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Smart Cards, Silly People

Recently, I have spent an irrational amount of time trying to calculate the intrinsic value of a thinner wallet and a lighter purse (my wife's purse, that is). This bothersome question arose as I followed the progress of New Jersey's plans to implement the nation's first government-issued smart card. The governor's spirited initiative is entitled Access NJ, and it would establish a precedent-setting program that begins with a digitized driver's license. Initially, a motorist's picture, driving record, signature, and fingerprint would be stored on his or her individual card, and in subsequent stages, insurance, credit, bank records, medical information, and other personal data would be added. All of the specific-use plastic and paper cards we carry and the services they represent would be combined into one convenient—and very smart—personal identification card.

I work for a New Jersey legislator, so I was not unaware of the program that narrowly failed in June when controversy prevented the bill from being posted for a floor vote in either the senate or the assembly. The barrage of voices that rose from an unusual coalition of religious conservatives, free thinkers, and civil libertarians caused enough hesitancy in the legislature to put the program on hold.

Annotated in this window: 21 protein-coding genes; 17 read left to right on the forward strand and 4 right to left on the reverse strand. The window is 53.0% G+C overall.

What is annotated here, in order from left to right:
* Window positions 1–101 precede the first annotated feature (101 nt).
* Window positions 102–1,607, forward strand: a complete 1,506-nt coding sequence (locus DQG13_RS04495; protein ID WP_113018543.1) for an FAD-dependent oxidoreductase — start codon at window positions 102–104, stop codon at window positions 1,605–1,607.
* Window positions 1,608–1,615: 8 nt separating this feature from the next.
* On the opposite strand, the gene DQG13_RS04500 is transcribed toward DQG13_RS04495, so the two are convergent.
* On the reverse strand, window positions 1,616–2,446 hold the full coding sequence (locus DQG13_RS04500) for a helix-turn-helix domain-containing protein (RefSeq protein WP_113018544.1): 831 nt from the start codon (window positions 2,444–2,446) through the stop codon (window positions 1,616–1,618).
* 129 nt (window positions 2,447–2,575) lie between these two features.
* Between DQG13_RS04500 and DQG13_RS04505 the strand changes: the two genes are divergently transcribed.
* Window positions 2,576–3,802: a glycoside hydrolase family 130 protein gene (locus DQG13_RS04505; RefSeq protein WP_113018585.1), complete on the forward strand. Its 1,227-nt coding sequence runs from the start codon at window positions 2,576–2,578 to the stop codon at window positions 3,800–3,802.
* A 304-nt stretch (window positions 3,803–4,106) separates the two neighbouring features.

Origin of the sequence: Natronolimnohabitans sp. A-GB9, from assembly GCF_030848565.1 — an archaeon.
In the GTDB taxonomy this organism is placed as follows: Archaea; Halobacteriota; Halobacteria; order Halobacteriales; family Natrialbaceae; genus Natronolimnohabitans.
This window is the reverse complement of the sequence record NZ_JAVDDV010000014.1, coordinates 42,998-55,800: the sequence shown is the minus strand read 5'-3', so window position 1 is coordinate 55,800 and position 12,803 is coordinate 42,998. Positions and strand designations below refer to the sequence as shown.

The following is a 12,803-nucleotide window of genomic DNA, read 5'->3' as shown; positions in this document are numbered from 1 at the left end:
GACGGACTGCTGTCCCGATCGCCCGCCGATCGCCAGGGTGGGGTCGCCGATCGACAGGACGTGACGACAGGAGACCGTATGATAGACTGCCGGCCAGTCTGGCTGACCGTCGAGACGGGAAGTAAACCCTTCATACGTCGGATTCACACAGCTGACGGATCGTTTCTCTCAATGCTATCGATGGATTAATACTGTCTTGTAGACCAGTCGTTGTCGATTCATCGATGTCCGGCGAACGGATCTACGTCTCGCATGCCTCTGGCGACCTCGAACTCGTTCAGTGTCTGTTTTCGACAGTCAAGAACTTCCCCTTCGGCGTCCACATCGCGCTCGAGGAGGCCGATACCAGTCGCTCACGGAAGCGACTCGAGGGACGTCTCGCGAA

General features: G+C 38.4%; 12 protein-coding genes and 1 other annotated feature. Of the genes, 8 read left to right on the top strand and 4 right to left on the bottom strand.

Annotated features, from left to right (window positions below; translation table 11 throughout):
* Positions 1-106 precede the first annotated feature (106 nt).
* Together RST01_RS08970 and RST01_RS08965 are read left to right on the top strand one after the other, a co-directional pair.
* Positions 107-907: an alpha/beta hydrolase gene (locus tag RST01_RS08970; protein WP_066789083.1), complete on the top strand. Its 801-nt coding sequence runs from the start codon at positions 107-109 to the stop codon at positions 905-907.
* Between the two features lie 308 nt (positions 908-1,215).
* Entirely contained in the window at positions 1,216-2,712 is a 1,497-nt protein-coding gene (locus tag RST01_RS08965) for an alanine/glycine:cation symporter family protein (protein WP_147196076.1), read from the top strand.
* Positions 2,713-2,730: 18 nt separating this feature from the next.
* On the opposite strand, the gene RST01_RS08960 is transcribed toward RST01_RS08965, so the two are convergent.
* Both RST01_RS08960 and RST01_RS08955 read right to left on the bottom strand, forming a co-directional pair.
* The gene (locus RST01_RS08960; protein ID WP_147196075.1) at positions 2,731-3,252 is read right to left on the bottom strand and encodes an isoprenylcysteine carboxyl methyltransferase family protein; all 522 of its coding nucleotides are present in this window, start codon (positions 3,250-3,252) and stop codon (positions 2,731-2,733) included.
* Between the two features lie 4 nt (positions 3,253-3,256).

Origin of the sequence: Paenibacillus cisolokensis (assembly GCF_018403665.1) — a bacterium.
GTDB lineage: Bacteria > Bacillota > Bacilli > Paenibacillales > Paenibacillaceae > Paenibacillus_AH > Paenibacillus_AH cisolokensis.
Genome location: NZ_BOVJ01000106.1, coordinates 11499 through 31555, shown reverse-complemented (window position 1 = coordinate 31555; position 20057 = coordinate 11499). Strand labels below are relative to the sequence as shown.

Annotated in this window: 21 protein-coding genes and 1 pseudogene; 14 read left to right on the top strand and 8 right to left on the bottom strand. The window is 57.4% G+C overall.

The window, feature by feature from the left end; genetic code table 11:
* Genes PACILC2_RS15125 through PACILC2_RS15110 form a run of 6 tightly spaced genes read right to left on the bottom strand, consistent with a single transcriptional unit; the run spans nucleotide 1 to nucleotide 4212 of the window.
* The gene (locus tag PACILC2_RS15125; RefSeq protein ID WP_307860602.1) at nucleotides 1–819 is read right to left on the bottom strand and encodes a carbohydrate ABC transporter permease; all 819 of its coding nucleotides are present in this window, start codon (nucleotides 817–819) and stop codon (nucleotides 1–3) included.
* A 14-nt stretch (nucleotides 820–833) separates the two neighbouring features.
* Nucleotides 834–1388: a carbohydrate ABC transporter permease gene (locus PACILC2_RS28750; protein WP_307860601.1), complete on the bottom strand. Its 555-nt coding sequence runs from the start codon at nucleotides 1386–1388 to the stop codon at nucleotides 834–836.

Commercial smart cards are becoming more prevalent here and abroad, but they have been issued by private industry, predominantly banks or short-term authorities (like the one used by patrons at the Atlanta Olympics). To date, no state in the Union has produced a smart card.

When the smart-card headlines succumbed to fresher topics, I was left alone with my query concerning my wallet. I was trying to figure out exactly when our walk through the technology bazaar became a forced march. And I wondered how many questions we consider appropriate to raise before we make peace with the latest marvels.

Technology stop or yield signs are hard to define and defend, and we have yet to set the ...

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